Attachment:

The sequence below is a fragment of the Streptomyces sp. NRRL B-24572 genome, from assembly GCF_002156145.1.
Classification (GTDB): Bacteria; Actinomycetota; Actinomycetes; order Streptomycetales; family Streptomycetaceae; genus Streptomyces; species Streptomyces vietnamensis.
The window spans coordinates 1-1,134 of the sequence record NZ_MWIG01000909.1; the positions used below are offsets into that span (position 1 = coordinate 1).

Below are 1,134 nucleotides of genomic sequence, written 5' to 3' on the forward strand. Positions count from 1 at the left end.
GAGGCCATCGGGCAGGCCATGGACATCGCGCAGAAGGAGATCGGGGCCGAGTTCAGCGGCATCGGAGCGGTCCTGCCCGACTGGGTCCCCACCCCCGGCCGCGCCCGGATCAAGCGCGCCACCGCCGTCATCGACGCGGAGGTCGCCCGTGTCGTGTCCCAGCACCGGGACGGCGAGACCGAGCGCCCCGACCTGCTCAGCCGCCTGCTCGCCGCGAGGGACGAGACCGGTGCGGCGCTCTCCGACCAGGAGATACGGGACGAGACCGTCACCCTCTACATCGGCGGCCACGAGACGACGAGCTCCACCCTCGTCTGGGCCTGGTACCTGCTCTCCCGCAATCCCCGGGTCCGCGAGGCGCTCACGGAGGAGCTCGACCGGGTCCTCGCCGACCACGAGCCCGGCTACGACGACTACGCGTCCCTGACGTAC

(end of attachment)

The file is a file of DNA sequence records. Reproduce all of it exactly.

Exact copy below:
The sequence below is a fragment of the Streptomyces sp. NRRL B-24572 genome, from assembly GCF_002156145.1.
Classification (GTDB): Bacteria; Actinomycetota; Actinomycetes; order Streptomycetales; family Streptomycetaceae; genus Streptomyces; species Streptomyces vietnamensis.
The window spans coordinates 1-1,134 of the sequence record NZ_MWIG01000909.1; the positions used below are offsets into that span (position 1 = coordinate 1).

Below are 1,134 nucleotides of genomic sequence, written 5' to 3' on the forward strand. Positions count from 1 at the left end.
GAGGCCATCGGGCAGGCCATGGACATCGCGCAGAAGGAGATCGGGGCCGAGTTCAGCGGCATCGGAGCGGTCCTGCCCGACTGGGTCCCCACCCCCGGCCGCGCCCGGATCAAGCGCGCCACCGCCGTCATCGACGCGGAGGTCGCCCGTGTCGTGTCCCAGCACCGGGACGGCGAGACCGAGCGCCCCGACCTGCTCAGCCGCCTGCTCGCCGCGAGGGACGAGACCGGTGCGGCGCTCTCCGACCAGGAGATACGGGACGAGACCGTCACCCTCTACATCGGCGGCCACGAGACGACGAGCTCCACCCTCGTCTGGGCCTGGTACCTGCTCTCCCGCAATCCCCGGGTCCGCGAGGCGCTCACGGAGGAGCTCGACCGGGTCCTCGCCGACCACGAGCCCGGCTACGACGACTACGCGTCCCTGACGTAC